Transactional analysis, originally developed by Dr. Berne, defined the transaction as the basic unit of social intercourse. When two people communicate, one person initiates the transaction. The person to whom the transaction is directed responds. Basic transactional analysis involves identifying the ego state that initiated the transaction and which ego state responded. There are three types of transactions: complementary, crossed and ulterior, all of which you will encounter on a daily basis.
The crux of transactional analysis is the rule that effective and successful communications must be generated from complementary transactions. Complementary transactions complete a transit from the receiving ego state back to the sending ego state. If the transaction is from adult to child, the response must be child to adult. For example, seeing that Paul the programmer is agitated during a team discussion, Sari the scrum master pulls Paul aside and says . . .”Paul you seem to be upset, tell me what you’re feeling.” The transaction goes from the scrum master’s nurturing parent to Paul’s child. If Paul responds, “I was feeling cut out of the conversation and I need help,” he would be responding from his child state to Sari’s parent.
Crossed transactions occur when the communication transaction does not return directly to the state it came from. In the saga of Paul and Sari, if Paul had responded from his adult state to Sari’s adult state the communication would be confused and ineffective. For example, Paul asked Sari for a definition of the term upset. A crossed transaction occurs when an unexpected response is made to the stimulus. Crossed transactions occur for many reasons ranging from misinterpretations (the receiver does not understand the transaction) to misdirection (the receiver want to avoid the conversation). Crossed transactions can escalate into anger unless one (or both) parties disengage or redirects the conversation back to complementary patterns.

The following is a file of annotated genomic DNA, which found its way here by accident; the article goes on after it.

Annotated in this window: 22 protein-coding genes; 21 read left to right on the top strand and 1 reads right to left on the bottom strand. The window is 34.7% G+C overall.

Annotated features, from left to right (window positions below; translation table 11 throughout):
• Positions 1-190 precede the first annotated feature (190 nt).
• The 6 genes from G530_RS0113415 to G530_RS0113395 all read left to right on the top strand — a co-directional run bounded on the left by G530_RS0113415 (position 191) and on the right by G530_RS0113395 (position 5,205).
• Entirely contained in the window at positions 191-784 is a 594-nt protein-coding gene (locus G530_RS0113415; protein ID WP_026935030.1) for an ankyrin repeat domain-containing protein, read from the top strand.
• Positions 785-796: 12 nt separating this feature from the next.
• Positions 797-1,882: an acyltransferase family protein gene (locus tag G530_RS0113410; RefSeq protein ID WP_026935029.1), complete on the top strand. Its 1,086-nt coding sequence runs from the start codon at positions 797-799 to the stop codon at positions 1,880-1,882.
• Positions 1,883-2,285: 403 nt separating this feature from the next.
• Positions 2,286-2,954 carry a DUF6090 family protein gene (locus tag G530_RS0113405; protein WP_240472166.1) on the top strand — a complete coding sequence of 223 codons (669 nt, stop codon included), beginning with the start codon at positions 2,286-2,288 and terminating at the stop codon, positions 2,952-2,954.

The third type of transaction is ulterior. Ulterior transactions always involve two or more ego states in parallel. One portion of the transaction is generally verbal and the other an unspoken psychological transaction. For example, if a manager tells an employee, “this is a really intriguing problem, but it it might be too hard for you.” This message can be heard either by the employee’s adult (I don’t have the capability to deal with this scenario) or by the employee’s child (I will do it and show him!). Ulterior transactions are manipulative and increase the risk of communication failure and conflict. A better approach be to avoid innuendo and to break the conversation down into a set of complementary transactions exposing the meaning of each step in the conversation.
Teams are built on effective communication. Very little productive work can be accomplished if communication breaks down. Agile team members need an understanding of the three ego states and how the transactions between the states can either be complementary (effective), crossed (ineffective) or ulterior (manipulative). Transactional analysis provides a framework to understand whether our communication is effective and how to get it back on track when it’s not.
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